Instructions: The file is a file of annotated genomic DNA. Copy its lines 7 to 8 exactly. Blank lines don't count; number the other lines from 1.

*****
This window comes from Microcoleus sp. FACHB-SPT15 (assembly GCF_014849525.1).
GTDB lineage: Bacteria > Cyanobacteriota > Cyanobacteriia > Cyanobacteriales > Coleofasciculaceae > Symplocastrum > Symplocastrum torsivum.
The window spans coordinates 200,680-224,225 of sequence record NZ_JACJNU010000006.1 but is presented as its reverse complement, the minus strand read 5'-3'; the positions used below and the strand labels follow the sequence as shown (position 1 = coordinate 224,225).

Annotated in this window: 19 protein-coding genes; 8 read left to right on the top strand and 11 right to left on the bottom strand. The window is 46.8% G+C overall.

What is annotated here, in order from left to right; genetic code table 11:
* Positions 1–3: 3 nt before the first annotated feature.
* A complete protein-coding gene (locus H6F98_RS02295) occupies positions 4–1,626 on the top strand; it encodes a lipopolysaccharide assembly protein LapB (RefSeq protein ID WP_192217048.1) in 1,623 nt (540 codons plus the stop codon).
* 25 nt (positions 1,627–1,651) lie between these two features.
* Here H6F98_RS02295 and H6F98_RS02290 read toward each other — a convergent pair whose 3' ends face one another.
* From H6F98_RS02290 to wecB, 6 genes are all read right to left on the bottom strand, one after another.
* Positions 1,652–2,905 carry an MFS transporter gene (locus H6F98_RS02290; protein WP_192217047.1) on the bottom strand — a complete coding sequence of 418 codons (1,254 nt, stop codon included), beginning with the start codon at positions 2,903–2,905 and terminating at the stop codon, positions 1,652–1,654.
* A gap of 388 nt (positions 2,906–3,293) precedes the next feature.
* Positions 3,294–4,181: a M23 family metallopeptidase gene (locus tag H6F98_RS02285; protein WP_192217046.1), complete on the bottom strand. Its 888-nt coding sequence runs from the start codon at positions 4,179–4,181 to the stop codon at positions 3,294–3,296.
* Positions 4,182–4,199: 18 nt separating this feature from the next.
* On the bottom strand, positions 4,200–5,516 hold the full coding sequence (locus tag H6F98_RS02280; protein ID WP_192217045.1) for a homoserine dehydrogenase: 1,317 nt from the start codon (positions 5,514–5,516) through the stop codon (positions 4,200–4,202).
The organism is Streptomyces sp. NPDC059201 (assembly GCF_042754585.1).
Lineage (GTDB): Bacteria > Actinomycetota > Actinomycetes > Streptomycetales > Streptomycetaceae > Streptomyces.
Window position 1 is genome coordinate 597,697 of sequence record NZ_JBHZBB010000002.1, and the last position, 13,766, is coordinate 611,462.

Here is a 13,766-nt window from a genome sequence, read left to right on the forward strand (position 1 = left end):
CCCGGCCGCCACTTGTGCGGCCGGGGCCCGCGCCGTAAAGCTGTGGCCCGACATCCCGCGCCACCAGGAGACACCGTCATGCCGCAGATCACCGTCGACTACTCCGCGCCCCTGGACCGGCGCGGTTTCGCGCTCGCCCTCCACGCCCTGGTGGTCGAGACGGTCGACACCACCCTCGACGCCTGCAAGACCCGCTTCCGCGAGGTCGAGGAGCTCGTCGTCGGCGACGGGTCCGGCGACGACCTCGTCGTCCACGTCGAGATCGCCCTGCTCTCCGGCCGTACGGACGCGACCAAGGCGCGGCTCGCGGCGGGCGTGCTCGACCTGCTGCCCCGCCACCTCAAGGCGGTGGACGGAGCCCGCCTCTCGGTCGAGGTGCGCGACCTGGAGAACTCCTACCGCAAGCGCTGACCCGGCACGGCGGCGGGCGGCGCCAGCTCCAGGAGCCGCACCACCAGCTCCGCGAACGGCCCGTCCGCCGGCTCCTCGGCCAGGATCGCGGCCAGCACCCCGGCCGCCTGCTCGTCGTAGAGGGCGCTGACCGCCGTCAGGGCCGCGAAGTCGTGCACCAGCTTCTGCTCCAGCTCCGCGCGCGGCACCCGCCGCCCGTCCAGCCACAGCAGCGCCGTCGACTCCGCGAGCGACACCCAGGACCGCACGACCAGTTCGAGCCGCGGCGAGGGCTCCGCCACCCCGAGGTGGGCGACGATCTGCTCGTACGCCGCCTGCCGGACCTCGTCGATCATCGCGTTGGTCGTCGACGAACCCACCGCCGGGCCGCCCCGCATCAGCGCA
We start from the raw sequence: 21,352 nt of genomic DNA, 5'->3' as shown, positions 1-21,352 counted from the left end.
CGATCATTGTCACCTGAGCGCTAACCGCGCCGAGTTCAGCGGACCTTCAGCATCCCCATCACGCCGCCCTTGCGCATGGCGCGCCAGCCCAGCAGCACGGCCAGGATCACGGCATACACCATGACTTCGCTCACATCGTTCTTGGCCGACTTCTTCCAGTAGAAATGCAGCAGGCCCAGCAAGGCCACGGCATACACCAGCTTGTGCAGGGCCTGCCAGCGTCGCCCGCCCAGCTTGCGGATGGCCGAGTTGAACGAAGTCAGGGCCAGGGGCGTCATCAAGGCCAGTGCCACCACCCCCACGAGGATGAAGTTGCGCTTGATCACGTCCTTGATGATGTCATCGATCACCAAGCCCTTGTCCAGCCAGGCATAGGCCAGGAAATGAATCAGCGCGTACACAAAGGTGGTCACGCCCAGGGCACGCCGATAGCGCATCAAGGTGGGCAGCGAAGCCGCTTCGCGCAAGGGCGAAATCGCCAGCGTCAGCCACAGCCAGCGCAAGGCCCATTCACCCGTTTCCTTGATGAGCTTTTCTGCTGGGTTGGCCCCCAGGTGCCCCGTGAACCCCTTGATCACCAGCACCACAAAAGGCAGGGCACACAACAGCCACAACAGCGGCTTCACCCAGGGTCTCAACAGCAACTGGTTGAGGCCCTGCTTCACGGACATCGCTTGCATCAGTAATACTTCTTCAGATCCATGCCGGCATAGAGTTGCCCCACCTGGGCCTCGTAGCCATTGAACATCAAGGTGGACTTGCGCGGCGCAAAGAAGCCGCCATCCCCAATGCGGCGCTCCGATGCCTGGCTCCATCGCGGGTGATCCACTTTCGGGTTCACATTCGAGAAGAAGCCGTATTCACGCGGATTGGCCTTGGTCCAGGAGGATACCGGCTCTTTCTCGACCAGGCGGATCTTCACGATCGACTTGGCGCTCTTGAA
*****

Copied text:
* A complete protein-coding gene (locus H6F98_RS02295) occupies positions 4–1,626 on the top strand; it encodes a lipopolysaccharide assembly protein LapB (RefSeq protein ID WP_192217048.1) in 1,623 nt (540 codons plus the stop codon).
* 25 nt (positions 1,627–1,651) lie between these two features.